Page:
You Should Play to Win in Business

At an event in our hometown, A.G. Lafley, CEO of Procter & Gamble, the keynote speaker at the FedEx Institute of Technology’s Innovation Expo, shared a wealth of insights on leadership and strategy from his experience and his collaboration with Peter Drucker. However, his most impactful message was so simple, many in the audience may have missed it – strategy is about making choices. That’s all there is to it. Make decisions about what business you are in and how you win in this business, then stick to them.

We’ve found that making definitive choices is difficult for many businesses. They prefer to keep their options open and not limit themselves to a particular market, customer, or value proposition. This is largely fear based: the fear of change, the fear of being wrong, and the fear of losing it all. Sometimes there is too much noise, too many things to consider and leaders become paralyzed because the path forward isn’t clear. Not making committed decisions about the strategy is far worse for the health of the business. The world is dynamic, it is changing and yet the company is static.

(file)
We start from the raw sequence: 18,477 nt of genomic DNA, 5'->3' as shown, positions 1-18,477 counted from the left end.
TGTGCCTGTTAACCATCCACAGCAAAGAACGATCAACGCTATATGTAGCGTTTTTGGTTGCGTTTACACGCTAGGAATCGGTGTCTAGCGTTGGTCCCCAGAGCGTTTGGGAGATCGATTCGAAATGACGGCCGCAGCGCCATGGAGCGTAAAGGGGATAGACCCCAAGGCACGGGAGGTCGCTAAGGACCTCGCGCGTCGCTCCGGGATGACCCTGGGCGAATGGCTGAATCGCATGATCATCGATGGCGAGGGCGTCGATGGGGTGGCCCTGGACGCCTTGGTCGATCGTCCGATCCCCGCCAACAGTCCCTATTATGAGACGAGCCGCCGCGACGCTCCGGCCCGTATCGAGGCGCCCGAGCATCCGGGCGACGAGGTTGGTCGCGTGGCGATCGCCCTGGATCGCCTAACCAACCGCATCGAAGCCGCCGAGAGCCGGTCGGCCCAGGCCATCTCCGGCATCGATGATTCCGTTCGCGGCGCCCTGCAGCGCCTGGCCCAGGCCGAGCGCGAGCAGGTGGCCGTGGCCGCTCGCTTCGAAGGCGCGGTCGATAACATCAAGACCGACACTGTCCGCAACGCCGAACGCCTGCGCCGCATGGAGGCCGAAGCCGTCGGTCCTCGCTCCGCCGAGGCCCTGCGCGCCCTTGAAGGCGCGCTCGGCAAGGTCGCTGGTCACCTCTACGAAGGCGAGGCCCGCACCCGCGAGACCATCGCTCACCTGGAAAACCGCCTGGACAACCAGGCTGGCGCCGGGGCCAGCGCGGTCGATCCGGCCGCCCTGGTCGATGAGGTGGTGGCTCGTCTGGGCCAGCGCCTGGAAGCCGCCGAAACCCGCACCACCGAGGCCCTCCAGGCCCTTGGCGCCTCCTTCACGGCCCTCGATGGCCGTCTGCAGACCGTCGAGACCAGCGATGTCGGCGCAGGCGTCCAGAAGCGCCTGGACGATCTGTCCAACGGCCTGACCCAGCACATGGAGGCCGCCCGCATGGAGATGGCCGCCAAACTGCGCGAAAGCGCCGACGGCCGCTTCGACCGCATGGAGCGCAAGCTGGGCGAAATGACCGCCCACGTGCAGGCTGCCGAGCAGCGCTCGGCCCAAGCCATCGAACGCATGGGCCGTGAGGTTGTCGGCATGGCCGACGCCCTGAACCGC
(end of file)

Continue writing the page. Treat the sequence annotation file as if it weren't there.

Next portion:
Lafley attributes much of his success at P&G to the choices he has made. Many of these choices were not popular, like when he sold Jif peanut butter, a profitable business unit. It’s certainly not easy to let go of a cash flowing legacy business. Especially with incoming calls from past leaders and board members questioning this decision. Lafley was able to triple the company’s market cap by making the decision to grow P&G’s core, extend into beauty and personal care, and expand into emerging markets. Peanut butter was no longer a strategic fit.

He will tell you that the purpose of strategy is to win. Lots of companies are playing without the intent to win. Just being on the field isn’t good enough. To win you must clearly define winning. Winning companies have a unique position in their industry, a sustainable advantage, and deliver a superior value versus the competition.

Lafley points out in his book that a potentially winning strategy shortens your odds, it does not guarantee success. Nothing in life is certain. Do the analysis to minimize risk and give yourself a decision advantage. Then make the decision.

People think that innovation is about wildly creative ideas that break the mold – and it is to a certain extent. But it really is just solid execution within smart strategy. Lafley is well known for turning P&G into an organization that innovates quickly to delight its customers. How did he do this? With discipline, fortitude and action. He’s laser focused on where to play and how to win.